This report presents findings of a Gender Equality and Social Inclusion (GESI) Analysis in relation to Water, Sanitation and Hygiene (WASH) in Timor-Leste, from a national and municipal level perspective. The GESI Analysis aims to improve understanding of marginalization in the WASH sector, be it on the basis of gender, age, disability, ethnicity, religion, poverty or other. The analysis generates practical inputs to improve national policies and strategies and thereby ensure that the project improves conditions for equality in terms of access to and use of WASH services while striving to apply “do-no-harm” and non-discrimination principles.

Gender equality is an enabler for achieving sustainable development in Timor-Leste. Recognized in the National Strategic Development Plan (2011-2030) and overseen by the national machinery – the Secretary of State for Equality and Inclusion (SEII) – achieving gender equality is the responsibility of all government agencies and development partners.

The study was carried out by a CARE International WASH and Gender Advisor with support from CARE International Timor-Leste and WaterAid Timor-Leste project staff and partner organizations in November 2019. Read More...

PROMOTING A SUSTAINABLE AND FOOD SECURE WORLD (PROSPER) – FINAL EVALUATION – REPORT

CARE and Cargill have built on their fifty years partnership in implementing PROSPER Project: Promoting a Sustainable and Food Secure World in seven countries. Two phases of the project have already been implemented during globally and in Egypt. In Egypt, the Phase II work called the Origination and Development of Soya Bean Smallholder Farmers project. The project addressed the food and livelihood security of farming families in the three governorates of Minia, Behera and Beni Suef, and ended in July, 2017.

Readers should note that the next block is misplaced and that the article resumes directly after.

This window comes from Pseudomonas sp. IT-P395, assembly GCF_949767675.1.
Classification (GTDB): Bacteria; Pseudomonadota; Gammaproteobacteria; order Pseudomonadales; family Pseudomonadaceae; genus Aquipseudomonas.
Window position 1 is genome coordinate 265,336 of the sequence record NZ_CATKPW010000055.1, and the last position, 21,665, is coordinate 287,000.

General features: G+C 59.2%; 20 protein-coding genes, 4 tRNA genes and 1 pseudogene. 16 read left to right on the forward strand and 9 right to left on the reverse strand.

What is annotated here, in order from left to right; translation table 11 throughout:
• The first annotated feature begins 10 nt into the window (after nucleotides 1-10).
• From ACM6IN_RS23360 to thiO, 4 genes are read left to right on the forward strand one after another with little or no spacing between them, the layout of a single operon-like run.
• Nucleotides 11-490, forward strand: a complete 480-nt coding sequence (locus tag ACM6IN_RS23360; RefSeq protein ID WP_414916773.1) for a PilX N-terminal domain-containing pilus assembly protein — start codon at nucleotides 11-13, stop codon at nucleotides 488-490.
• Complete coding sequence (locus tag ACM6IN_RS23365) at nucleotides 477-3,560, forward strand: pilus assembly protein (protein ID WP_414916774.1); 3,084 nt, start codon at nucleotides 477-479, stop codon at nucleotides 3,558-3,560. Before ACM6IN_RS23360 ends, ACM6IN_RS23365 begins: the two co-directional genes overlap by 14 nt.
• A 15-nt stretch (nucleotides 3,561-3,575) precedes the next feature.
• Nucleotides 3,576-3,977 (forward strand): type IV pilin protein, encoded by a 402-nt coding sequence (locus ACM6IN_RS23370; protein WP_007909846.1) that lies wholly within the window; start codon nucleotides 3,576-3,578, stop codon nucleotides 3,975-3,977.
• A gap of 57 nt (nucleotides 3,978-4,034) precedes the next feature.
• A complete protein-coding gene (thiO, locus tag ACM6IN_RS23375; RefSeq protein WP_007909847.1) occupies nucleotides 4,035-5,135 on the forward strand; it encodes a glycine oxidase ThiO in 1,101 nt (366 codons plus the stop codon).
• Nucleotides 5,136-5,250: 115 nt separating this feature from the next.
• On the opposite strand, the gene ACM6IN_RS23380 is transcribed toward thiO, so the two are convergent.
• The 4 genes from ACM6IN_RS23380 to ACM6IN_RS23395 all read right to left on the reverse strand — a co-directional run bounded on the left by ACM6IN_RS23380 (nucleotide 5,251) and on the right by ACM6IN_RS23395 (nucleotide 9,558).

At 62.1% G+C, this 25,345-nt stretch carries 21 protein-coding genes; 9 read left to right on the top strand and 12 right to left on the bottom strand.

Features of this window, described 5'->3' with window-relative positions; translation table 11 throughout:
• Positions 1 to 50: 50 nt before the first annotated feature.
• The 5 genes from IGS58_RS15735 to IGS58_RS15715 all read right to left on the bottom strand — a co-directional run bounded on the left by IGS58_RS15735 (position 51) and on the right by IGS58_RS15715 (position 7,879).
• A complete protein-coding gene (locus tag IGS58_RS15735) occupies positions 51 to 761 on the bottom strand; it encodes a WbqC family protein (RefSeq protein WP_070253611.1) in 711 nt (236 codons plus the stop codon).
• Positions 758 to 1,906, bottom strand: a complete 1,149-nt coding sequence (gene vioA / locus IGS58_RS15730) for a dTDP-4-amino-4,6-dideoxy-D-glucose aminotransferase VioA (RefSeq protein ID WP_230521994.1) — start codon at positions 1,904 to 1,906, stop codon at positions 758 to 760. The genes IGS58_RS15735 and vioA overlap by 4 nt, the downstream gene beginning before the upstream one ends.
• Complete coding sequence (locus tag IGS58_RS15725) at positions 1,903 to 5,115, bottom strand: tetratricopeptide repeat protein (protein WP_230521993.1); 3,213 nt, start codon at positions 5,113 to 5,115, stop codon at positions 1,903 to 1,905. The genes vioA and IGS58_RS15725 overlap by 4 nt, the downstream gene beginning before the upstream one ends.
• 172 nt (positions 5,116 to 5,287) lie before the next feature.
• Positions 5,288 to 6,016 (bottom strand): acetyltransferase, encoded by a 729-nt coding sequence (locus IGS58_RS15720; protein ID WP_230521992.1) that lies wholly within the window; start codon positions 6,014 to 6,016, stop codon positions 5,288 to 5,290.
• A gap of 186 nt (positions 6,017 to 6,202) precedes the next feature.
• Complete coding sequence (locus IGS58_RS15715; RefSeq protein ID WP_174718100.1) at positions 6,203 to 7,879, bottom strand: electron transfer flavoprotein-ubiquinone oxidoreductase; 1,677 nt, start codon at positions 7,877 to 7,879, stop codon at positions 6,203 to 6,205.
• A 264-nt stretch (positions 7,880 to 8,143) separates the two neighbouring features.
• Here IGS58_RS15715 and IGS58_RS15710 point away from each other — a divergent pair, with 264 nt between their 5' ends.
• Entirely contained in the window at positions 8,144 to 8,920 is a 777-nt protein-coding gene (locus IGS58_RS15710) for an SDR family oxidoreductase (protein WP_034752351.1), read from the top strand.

CARE and Cargill has launched a third phase of the project in 2018. The goal for Phase III is to create a more inclusive socio-economic environment along the soybean value chain for small-scale farmers in Egypt. The project targeted 3000 farmers.

The evaluation focused on providing an overview of the project’s relevance, efficiency, effectiveness, impact and sustainability. The evaluation assessed assess the status of achievement of project indicators, identified implementation challenges, derived lessons learned and recommendations for future phases of the project.

Read More...

Accelerating Localisation through Partnerships-Endline Report

Accelerating Localisation through Partnerships was implemented in four focus countries: Myanmar, Nepal, Nigeria and South Sudan, with an aim to change the way international NGOs work in partnership with local and national NGOs in humanitarian action, so that these partnerships support the move towards localisation and ultimately reach those affected by crises more effectively and efficiently. The programme was guided by national steering committees (NSC) and existing NGO Fora in each of the focus countries and managed by a consortium of 6 INGOs: Christian Aid, CARE, Tearfund, ActionAid, CAFOD, Oxfam who have worked together for several years to look at partnerships and localisation through the Missed Opportunities series of reports and research1.

This report presents the data collected from end of project - ‘endline’ - surveys completed across all four target countries, and for those based internationally, between September – November 2019. Read More...

Filter Evaluations

Clear all